A primer on how to introduce innovation into your corporate culture without alienating employees, suppliers, and customers in the process.
It’s no secret that words like “change,” “innovate,” and “transform” tend to make people nervous. In fact, these words can put fear in the hearts of executives, employees, suppliers, and even customers – particularly those that operate with the mindset of, “If it’s not broken, don’t fix it.” This mentality can keep distributorships on the hamster wheel for decades, particularly in family-run firms where such inertia is seen as a sign of loyalty to and respect for the family name.
But it’s 2016, and it’s time to rock the apple cart a little by introducing some innovation into the mix. With technology changing at the speed of light, new products and solutions hitting the market at a faster pace, and customer preferences and needs constantly in flux, leading distributorships know that there’s no room for complacency in today’s business world.
Focusing on Innovation and Agility
But what happens when innovation and change threaten to throw employees and business partners into a tailspin? In other words, how can an electrical distributor “keep the peace” while also developing a corporate culture that’s focused on innovation and agility?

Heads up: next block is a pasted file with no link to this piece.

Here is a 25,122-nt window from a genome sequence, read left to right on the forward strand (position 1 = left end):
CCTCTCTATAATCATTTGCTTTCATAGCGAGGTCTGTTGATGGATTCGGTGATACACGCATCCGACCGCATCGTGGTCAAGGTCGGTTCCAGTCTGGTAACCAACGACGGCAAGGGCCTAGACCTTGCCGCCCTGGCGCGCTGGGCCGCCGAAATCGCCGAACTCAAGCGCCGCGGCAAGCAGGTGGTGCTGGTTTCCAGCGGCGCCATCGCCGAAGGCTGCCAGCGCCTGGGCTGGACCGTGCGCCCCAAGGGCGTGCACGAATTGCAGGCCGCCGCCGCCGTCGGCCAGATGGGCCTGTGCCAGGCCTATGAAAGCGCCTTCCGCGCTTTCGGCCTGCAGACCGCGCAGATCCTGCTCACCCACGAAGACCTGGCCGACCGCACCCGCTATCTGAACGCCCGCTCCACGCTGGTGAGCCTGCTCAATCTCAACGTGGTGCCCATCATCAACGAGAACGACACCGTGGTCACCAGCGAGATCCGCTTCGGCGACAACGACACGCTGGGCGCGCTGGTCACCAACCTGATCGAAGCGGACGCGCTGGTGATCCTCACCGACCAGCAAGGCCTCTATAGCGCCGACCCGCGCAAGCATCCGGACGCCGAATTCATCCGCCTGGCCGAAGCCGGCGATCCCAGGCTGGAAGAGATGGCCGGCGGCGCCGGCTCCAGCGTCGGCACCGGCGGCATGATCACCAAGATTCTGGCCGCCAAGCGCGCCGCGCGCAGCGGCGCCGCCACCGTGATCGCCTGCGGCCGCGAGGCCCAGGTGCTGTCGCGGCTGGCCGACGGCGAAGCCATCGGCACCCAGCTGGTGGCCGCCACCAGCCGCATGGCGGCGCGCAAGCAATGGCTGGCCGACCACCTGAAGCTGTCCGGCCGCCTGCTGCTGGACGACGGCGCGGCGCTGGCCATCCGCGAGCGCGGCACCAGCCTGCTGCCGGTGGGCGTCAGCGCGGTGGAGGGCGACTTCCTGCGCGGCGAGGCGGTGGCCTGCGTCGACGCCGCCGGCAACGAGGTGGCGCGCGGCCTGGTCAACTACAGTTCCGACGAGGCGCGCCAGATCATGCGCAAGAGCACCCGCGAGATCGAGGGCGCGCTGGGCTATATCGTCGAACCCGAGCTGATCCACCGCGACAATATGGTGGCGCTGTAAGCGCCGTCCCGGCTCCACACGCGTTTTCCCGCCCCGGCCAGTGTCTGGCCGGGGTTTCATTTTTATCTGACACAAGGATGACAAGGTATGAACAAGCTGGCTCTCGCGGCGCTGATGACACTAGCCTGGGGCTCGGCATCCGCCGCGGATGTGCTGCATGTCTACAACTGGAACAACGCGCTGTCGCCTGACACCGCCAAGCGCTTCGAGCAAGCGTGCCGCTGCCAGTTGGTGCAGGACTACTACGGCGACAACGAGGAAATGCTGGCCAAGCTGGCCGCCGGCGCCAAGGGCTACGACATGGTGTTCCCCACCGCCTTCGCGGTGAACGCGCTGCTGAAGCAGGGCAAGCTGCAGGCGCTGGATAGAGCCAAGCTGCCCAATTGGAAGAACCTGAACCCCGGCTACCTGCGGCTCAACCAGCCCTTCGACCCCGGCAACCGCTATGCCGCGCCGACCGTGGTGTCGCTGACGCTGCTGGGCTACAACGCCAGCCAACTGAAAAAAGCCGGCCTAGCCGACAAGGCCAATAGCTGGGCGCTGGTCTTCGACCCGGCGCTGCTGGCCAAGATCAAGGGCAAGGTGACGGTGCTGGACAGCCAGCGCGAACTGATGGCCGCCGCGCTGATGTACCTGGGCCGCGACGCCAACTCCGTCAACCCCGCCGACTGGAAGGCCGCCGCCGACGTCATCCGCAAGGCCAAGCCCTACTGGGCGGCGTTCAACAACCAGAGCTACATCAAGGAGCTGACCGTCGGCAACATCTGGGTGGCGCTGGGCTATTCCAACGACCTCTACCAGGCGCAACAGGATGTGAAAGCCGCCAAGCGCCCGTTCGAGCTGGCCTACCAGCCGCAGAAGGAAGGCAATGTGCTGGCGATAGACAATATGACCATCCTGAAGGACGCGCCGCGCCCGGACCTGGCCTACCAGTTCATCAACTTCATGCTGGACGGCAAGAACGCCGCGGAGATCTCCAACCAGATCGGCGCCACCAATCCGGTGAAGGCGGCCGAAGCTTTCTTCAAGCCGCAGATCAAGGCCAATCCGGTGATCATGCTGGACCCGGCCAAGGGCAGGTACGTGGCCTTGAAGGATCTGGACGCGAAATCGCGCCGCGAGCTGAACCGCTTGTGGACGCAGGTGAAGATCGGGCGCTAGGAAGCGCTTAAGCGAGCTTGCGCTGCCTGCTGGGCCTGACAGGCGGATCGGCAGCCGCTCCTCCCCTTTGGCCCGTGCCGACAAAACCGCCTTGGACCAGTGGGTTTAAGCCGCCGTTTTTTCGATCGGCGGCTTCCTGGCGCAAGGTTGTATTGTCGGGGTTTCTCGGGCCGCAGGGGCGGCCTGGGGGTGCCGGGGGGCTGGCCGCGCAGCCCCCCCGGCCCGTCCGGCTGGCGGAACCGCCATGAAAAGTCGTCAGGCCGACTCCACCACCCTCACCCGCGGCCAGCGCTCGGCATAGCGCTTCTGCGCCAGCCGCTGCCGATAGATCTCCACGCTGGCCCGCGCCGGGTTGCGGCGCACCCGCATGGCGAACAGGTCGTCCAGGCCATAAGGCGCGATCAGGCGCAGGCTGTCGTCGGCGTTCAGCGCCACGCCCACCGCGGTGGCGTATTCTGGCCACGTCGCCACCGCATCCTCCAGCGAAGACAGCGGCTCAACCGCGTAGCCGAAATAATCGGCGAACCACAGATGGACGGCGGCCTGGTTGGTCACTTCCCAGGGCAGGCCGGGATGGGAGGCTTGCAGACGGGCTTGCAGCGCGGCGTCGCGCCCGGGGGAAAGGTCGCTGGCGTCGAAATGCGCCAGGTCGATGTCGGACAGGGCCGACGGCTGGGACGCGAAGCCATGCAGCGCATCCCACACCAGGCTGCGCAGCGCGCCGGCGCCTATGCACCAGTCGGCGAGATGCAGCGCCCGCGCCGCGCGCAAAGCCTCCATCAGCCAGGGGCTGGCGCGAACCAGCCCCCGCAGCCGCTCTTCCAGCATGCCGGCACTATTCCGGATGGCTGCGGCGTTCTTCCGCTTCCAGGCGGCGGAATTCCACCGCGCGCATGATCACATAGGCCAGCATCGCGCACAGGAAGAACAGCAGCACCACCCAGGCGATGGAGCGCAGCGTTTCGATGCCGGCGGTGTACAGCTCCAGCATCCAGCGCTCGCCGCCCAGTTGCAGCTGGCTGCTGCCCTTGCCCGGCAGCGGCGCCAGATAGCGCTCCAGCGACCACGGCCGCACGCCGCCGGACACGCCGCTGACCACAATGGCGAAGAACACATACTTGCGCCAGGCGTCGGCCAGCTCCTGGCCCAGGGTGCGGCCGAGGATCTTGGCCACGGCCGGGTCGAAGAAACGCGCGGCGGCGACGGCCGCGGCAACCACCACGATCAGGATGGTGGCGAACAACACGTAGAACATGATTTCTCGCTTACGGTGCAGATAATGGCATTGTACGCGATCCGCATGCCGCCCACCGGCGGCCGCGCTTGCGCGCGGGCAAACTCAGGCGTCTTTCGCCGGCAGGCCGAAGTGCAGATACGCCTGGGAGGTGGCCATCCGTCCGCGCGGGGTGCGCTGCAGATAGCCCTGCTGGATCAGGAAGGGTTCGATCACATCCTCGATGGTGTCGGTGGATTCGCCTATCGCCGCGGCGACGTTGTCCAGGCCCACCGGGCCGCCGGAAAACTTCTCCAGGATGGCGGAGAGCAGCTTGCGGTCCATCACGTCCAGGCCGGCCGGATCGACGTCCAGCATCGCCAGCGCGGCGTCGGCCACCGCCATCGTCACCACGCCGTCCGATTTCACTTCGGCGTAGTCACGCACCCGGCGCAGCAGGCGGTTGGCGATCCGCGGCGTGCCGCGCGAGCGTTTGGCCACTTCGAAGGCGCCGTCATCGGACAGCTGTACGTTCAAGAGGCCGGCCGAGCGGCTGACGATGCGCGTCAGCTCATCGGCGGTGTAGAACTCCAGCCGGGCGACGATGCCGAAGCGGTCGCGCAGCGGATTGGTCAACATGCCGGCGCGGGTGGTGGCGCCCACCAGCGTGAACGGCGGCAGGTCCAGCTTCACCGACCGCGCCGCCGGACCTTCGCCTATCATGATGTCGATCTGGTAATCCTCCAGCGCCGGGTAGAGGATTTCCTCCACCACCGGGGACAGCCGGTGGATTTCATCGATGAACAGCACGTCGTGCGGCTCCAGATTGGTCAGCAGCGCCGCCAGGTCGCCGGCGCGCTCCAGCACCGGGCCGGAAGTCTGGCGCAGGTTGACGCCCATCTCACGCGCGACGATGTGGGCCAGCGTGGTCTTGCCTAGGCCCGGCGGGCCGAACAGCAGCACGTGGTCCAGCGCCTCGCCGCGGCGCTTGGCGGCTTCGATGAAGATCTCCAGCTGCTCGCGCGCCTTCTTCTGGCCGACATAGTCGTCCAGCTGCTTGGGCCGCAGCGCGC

It starts with acknowledging the fact that change isn’t fun for anyone. “People like their comfort zones, but when they stay in those zones they miss out on opportunities,” says Faisal Hoque, a serial entrepreneur, founder of SHADOKA, and author of Everything Connects: How to Transform and Lead in the Age of Creativity, Innovation, and Sustainability. “When you attempt something different, people get scared.”
Whether they are small in scale (a new piece of business software) or large in size (an entirely new corporate mission statement), the changes can impact a wide swath of key people. With this in mind, Hoque sees clear communication as a foundational tool for companies that want to innovate without alienating any of those individuals.
“Making sure people understand the purpose of the change and innovation is extremely important,” says Hoque. “There’s no way to start working towards a common goal until everyone understands what it is and what’s expected of them to help achieve it.”